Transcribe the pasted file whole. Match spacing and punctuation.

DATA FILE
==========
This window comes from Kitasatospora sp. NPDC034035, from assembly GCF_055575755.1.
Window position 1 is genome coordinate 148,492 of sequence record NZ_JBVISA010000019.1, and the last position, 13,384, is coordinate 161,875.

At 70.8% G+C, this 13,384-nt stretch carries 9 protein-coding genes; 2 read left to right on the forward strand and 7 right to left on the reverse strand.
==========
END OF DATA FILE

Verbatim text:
This window comes from Kitasatospora sp. NPDC034035, from assembly GCF_055575755.1.
Window position 1 is genome coordinate 148,492 of sequence record NZ_JBVISA010000019.1, and the last position, 13,384, is coordinate 161,875.

At 70.8% G+C, this 13,384-nt stretch carries 9 protein-coding genes; 2 read left to right on the forward strand and 7 right to left on the reverse strand.